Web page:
Here are three ways the proposed tax overhaul might impact people with diabetes.
It seems likely that a Republican-led bill to overhaul the U.S. tax code will pass the Senate; a similar tax overhaul bill has already passed the House of Representatives. If both bills pass, a conference between lawmakers of the two legislative bodies will meet to try and iron a compromise between the two bills that will be voted on again and then sent to President Donald Trump for his signature.
If you haven’t been tracking this bill, you’re not alone; it hasn’t garnered nearly as much publicity as various stalled efforts to repeal and replace the Affordable Care Act. Those repeal bills attracted near unified opposition from diabetes advocacy organizations and most other chronic care advocacy organizations. However, if this tax bill passes, it may reshape the health insurance marketplace for people with diabetes and other chronic conditions, and advocates for health care access warn it could leave millions without affordable coverage.
It’s important to note that we don’t have a final version of the Senate bill to examine in depth, so what we can glean about the bill comes from various reports and proposals that have been floated around in recent weeks.
Here’s the big picture: Those in favor of the tax overhaul say that it will reduce taxes and simplify the tax code; they argue this will free up money to power the economy through increased investment, job creation, and consumer spending. Detractors of the bill say many Americans in the lower-income and middle-income tax brackets will end up paying more taxes in the long run with the elimination of many deductions and after temporary tax cuts expire; they argue this overhaul will primarily benefit corporations and the rich in the long run.
What the bill will mean for people with diabetes
The ultimate impact of the tax overhaul on the diabetes community will depend on what version ultimately gets passed. Here, however, are the potential areas of concern:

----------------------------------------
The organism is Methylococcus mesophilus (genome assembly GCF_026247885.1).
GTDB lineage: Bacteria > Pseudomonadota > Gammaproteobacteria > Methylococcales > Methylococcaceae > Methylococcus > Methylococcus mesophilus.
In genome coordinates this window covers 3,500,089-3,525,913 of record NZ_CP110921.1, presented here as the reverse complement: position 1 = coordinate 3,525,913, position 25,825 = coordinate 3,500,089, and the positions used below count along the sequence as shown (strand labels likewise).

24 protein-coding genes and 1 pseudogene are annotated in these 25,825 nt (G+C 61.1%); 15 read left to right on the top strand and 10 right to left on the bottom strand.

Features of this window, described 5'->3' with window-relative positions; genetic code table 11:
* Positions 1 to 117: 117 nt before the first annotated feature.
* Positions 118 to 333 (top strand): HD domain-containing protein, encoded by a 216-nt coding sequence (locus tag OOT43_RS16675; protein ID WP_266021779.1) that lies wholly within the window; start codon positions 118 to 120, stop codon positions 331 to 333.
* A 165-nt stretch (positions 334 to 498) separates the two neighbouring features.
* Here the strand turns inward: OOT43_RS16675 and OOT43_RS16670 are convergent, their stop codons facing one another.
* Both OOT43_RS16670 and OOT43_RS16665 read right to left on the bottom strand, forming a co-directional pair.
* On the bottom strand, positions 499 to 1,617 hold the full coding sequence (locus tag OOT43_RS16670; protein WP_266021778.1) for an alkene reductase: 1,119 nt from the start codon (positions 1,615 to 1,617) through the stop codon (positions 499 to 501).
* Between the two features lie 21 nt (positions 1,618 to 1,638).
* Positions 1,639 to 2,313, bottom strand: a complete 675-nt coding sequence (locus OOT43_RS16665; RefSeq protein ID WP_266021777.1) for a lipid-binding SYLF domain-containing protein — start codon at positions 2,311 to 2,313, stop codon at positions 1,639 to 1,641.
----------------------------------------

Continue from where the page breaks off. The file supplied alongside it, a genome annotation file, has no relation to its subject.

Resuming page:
-The Senate version of the bill repeals the mandate that individuals must have health insurance. This is the cornerstone rule of the Affordable Care Act, and was put in place to ensure that health insurance companies would have enough customers to meet the requirement to provide insurance for all, including high-volume users like those with chronic conditions. A repeal of the individual mandate would cause some of the healthiest individuals to leave the health insurance marketplace, and economists predict this will lead to significantly higher insurance premiums for those who remain.
Senator Susan Collins (R-Maine) has said that the tax overhaul bill would come with the promise of the passage of a pair of separate bills that would keep premiums down. These bills would restore ACA insurance payments recently withheld by the Trump administration and provide reinsurance payments to encourage insurance companies to afford to cover those with chronic conditions. Health care advocates, however, say the proposed amendments wouldn’t cover the money lost by the repeal of the individual mandate.
-The House bill contains a provision that would end the tax deduction for those who have spend 10 percent or more of their income on medical expenses. This deduction is primarily utilized by those taxpayers who experience serious medical issues or who have chronic conditions. Those who have high out-of-pocket costs for insulin or pump supplies would no longer be able to deduct those costs on their end-of-year federal taxes.
-Both the House and the Senate plans would call for steep tax cuts that would significantly add to the federal deficit. This would trigger a law that requires deficit spending to be offset by mandatory spending cuts or reform to social welfare programs. This most certainly means that it would likely lead to steep cuts in the Medicare and Medicaid programs.
We will keep you updated on this bill as it winds its way through the legislative process.
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